Over the last two years, the positive news of a Myanmar embracing democracy and engaging with the developed world has been consistently offset by reports of sectarian violence between Buddhists and the minority Rohingya Muslim population. Estimates suggest that 300 Muslims have been killed and up to 300,000 displaced as refugees since the military junta nominally ceded power in 2011. No longer is this violence restricted to the state of Rakhine where the majority of Burmese Muslims live. Major incidents are reported in states as far south as Thaketa, just a few miles from Yangon, the cultural, historic and business capitol of the country which is now awash with western businessmen drinking expensive cocktails in expensive hotels. This worrying trend of more frequent and more widely spread violence threatens to derail the country’s turnaround.
As violence in Myanmar creeps closer to the capitol, shown below, the genocide taboo creeps closer to the consciousness of the west.
The violence we are forced to consider here is of the most disturbing kind — indiscriminate, brutal, and deadly. A further disturbing element is the widespread belief that government forces are supporting the violence by turning a blind eye. There are many reports of government forces standing by and, if not actively encouraging, being less than heavy-handed with Buddhist perpetrators. There is some convincing video evidence of this around the news sites and on YouTube. Convictions relating to sectarian violence have been proportionately more prevalent for Muslims who have also seen harsher sentences handed down. Despite political reforms, power is still in the hands of the military, and currently concentrated in the hands of exclusively ethnic Burmese Buddhists.
For those who believe that “genocide” is too shocking a term to use here, I would respond: The Rakhine Buddhists refer to the Rohingya as Bengali rather than Burmese and believe they are illegal immigrants despite their having settling in the Rakhine region centuries ago. By denying their history and denying the Rohingya’s right to call Myanmar home, I believe the term “genocide” can be used without hyperbole to describe this systematic approach to removing an ethnic minority. Human Rights Watch (HRW) agrees.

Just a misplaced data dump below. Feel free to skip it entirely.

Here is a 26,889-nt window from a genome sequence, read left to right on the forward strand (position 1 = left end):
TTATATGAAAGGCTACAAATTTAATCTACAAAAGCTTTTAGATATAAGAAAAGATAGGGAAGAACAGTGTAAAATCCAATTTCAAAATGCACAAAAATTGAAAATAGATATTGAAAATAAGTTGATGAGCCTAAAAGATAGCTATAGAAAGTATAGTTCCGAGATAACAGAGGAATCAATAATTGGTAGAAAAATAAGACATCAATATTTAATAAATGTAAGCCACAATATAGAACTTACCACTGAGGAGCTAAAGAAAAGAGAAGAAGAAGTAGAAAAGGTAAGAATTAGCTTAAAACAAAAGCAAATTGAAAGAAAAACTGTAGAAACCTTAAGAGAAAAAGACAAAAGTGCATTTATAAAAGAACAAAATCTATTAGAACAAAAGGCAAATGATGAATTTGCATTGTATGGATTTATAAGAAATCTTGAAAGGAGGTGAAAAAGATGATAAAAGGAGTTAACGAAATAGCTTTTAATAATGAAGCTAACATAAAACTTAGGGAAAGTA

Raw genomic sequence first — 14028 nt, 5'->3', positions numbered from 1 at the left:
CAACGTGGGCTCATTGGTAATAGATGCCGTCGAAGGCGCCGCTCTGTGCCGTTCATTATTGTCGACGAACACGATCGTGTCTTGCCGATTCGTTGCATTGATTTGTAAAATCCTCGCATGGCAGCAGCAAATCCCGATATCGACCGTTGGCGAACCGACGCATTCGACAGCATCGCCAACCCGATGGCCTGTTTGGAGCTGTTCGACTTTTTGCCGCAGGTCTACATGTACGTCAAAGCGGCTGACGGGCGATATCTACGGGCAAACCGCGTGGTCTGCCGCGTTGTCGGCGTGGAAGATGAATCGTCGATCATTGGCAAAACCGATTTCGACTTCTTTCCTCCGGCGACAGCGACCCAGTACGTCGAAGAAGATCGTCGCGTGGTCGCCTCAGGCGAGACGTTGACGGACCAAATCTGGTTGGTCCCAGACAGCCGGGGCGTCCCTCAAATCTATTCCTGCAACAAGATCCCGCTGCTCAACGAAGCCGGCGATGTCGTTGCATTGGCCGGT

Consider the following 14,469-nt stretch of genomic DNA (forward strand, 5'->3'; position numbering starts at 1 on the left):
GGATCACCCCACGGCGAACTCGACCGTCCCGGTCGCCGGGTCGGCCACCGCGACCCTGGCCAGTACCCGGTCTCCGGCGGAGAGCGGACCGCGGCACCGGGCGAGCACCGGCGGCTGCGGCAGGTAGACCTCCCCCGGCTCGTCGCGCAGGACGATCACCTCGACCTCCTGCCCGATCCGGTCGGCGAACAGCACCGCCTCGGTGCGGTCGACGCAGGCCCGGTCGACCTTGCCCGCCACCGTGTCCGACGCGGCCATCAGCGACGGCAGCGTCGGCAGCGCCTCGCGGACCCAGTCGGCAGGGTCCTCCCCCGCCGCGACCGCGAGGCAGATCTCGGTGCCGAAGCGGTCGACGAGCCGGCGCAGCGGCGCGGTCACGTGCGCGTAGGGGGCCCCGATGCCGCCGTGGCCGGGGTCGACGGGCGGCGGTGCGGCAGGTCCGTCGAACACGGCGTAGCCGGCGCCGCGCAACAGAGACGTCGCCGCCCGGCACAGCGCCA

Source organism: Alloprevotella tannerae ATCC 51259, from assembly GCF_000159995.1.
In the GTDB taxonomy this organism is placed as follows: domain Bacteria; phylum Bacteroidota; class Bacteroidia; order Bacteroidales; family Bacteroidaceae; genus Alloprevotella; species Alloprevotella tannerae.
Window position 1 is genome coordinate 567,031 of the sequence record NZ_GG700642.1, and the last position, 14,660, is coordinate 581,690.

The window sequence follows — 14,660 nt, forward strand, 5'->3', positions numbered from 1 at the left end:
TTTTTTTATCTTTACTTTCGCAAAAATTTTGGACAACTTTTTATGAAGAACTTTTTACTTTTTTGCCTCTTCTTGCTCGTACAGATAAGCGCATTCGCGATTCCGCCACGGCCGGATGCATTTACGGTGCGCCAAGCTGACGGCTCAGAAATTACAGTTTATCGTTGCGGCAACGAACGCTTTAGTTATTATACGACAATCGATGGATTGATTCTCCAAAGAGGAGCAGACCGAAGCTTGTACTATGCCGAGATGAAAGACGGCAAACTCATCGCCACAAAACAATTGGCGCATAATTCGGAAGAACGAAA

This makes my recent Sunday morning browse of the papers all the more extraordinary:
1. The Travel section of the Sunday Telegraph ran a feature on why you should consider a river cruise as the most relaxing way to take in the sites of Burma.
2. A McKinsey Global Institute’s report reminded me why global corporates are desperate to deploy capital in the region (in short: natural resources, geographic position and large, young workforce that can become more productive).
3. My Twitter feed reminded me that Hugo Swire, the UK’s FCO minister, is working hard to interact with Thein Sein’s government.
HRW has compared the ethnic cleansing of the Rohingya to that of the Tutsis in Rwanda. I did not spend my Sunday mornings reading the paper in 1994, but the idea that travellers would be vacationing in Kigali, investors throwing money at coffee plantations, and President Clinton welcoming Juvenile Habyarimana to the White House seems far-fetched.
It is wholly incumbent on the government of Myanmar, its law enforcers, and the robustness of its judiciary to stamp out this violence. For Muslims in Myanmar, it increasingly obvious that their lives are at stake, but wherever the government sits on the scale of indifference too complicity, they must know the future prosperity of the country is at stake too, for the following reasons:
1. The flourishing tourist industry is likely to stall if the violence continues to encroach on the most popular visitor sites. While attacks remained in Rakhine state it could be dismissed by tourists as “a skirmish among locals, hundreds of miles from our hotel”. But if the stunning, temple-laden plains of Bagan and the banks of the Irrawaddy play host to burning schools and mobs with machetes, the Ray-banned, camera-toting tourists will direct their wanderlust back to Thailand.
2. Global corporates who are serious about putting down roots in Myanmar to profit from the massive economic potential of this genuine frontier market will have to consider their responsible investment obligations far more carefully. Doing business in Myanmar will, for many years to come, rely on opaque local connections and relationships with government. The legal and reputational risk of being seen to be in cahoots with factions remotely connected to the notion of genocide would be disastrous.
3. Efforts of Western nations and ASEAN to engage with Thein Sein and his government, laudable as they are, must go hand-in-hand with pressure to react to the ethnic cleansing of its people in the manner expected of a democratic government being offered a seat at the table of global trade and diplomacy.
Just two days after my rose-tinted reading, I woke up to reports on Tuesday that a 1,000 strong Buddhist mob had torched Muslim homes and shops in Sagaing. To avoid points 1, 2 and 3 above, the Myanmar government should issue a statement condemning the attacks, confirming the legitimacy of the Rohingya as an indigenous ethnic group, and committing to investigating and enforcing the full extent of the law in convicting any offenders.
Hope springs eternal.